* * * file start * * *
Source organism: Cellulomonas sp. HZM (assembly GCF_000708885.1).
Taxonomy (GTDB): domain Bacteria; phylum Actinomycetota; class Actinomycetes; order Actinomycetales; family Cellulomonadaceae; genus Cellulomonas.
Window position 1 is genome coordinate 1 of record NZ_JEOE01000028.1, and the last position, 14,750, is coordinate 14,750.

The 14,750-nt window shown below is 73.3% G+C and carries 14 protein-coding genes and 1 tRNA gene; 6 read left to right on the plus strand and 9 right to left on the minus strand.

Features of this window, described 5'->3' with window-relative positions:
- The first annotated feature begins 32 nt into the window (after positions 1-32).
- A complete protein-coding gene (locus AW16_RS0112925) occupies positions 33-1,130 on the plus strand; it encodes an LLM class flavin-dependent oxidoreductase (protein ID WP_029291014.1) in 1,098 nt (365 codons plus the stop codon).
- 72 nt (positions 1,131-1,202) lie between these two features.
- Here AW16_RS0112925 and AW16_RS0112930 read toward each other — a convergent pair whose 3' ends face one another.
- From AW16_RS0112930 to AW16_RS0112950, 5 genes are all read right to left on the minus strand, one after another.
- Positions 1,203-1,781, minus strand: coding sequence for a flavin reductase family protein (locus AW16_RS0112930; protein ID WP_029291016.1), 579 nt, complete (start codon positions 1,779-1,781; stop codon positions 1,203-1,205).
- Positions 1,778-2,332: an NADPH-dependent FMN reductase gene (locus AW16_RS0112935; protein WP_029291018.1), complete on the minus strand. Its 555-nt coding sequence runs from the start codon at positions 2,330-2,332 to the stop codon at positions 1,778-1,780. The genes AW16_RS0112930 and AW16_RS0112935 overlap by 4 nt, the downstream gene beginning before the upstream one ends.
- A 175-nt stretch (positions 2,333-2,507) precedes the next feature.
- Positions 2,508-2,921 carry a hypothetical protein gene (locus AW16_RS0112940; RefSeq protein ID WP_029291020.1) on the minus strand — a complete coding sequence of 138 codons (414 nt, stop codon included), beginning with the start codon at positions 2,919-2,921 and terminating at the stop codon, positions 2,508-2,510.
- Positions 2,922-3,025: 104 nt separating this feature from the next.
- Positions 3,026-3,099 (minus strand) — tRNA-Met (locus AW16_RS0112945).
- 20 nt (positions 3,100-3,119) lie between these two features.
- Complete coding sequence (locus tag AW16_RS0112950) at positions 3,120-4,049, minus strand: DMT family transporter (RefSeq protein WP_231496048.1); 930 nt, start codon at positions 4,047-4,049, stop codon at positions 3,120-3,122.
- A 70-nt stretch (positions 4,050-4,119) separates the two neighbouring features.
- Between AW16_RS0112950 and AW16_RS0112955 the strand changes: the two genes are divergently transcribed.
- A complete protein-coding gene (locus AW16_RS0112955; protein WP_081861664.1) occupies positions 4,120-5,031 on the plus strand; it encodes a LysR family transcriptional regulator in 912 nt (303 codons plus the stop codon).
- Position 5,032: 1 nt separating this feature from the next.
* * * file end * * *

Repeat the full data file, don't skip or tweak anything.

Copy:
Source organism: Cellulomonas sp. HZM (assembly GCF_000708885.1).
Taxonomy (GTDB): domain Bacteria; phylum Actinomycetota; class Actinomycetes; order Actinomycetales; family Cellulomonadaceae; genus Cellulomonas.
Window position 1 is genome coordinate 1 of record NZ_JEOE01000028.1, and the last position, 14,750, is coordinate 14,750.

The 14,750-nt window shown below is 73.3% G+C and carries 14 protein-coding genes and 1 tRNA gene; 6 read left to right on the plus strand and 9 right to left on the minus strand.

Features of this window, described 5'->3' with window-relative positions:
- The first annotated feature begins 32 nt into the window (after positions 1-32).
- A complete protein-coding gene (locus AW16_RS0112925) occupies positions 33-1,130 on the plus strand; it encodes an LLM class flavin-dependent oxidoreductase (protein ID WP_029291014.1) in 1,098 nt (365 codons plus the stop codon).
- 72 nt (positions 1,131-1,202) lie between these two features.
- Here AW16_RS0112925 and AW16_RS0112930 read toward each other — a convergent pair whose 3' ends face one another.
- From AW16_RS0112930 to AW16_RS0112950, 5 genes are all read right to left on the minus strand, one after another.
- Positions 1,203-1,781, minus strand: coding sequence for a flavin reductase family protein (locus AW16_RS0112930; protein ID WP_029291016.1), 579 nt, complete (start codon positions 1,779-1,781; stop codon positions 1,203-1,205).
- Positions 1,778-2,332: an NADPH-dependent FMN reductase gene (locus AW16_RS0112935; protein WP_029291018.1), complete on the minus strand. Its 555-nt coding sequence runs from the start codon at positions 2,330-2,332 to the stop codon at positions 1,778-1,780. The genes AW16_RS0112930 and AW16_RS0112935 overlap by 4 nt, the downstream gene beginning before the upstream one ends.
- A 175-nt stretch (positions 2,333-2,507) precedes the next feature.
- Positions 2,508-2,921 carry a hypothetical protein gene (locus AW16_RS0112940; RefSeq protein ID WP_029291020.1) on the minus strand — a complete coding sequence of 138 codons (414 nt, stop codon included), beginning with the start codon at positions 2,919-2,921 and terminating at the stop codon, positions 2,508-2,510.
- Positions 2,922-3,025: 104 nt separating this feature from the next.
- Positions 3,026-3,099 (minus strand) — tRNA-Met (locus AW16_RS0112945).
- 20 nt (positions 3,100-3,119) lie between these two features.
- Complete coding sequence (locus tag AW16_RS0112950) at positions 3,120-4,049, minus strand: DMT family transporter (RefSeq protein WP_231496048.1); 930 nt, start codon at positions 4,047-4,049, stop codon at positions 3,120-3,122.
- A 70-nt stretch (positions 4,050-4,119) separates the two neighbouring features.
- Between AW16_RS0112950 and AW16_RS0112955 the strand changes: the two genes are divergently transcribed.
- A complete protein-coding gene (locus AW16_RS0112955; protein WP_081861664.1) occupies positions 4,120-5,031 on the plus strand; it encodes a LysR family transcriptional regulator in 912 nt (303 codons plus the stop codon).
- Position 5,032: 1 nt separating this feature from the next.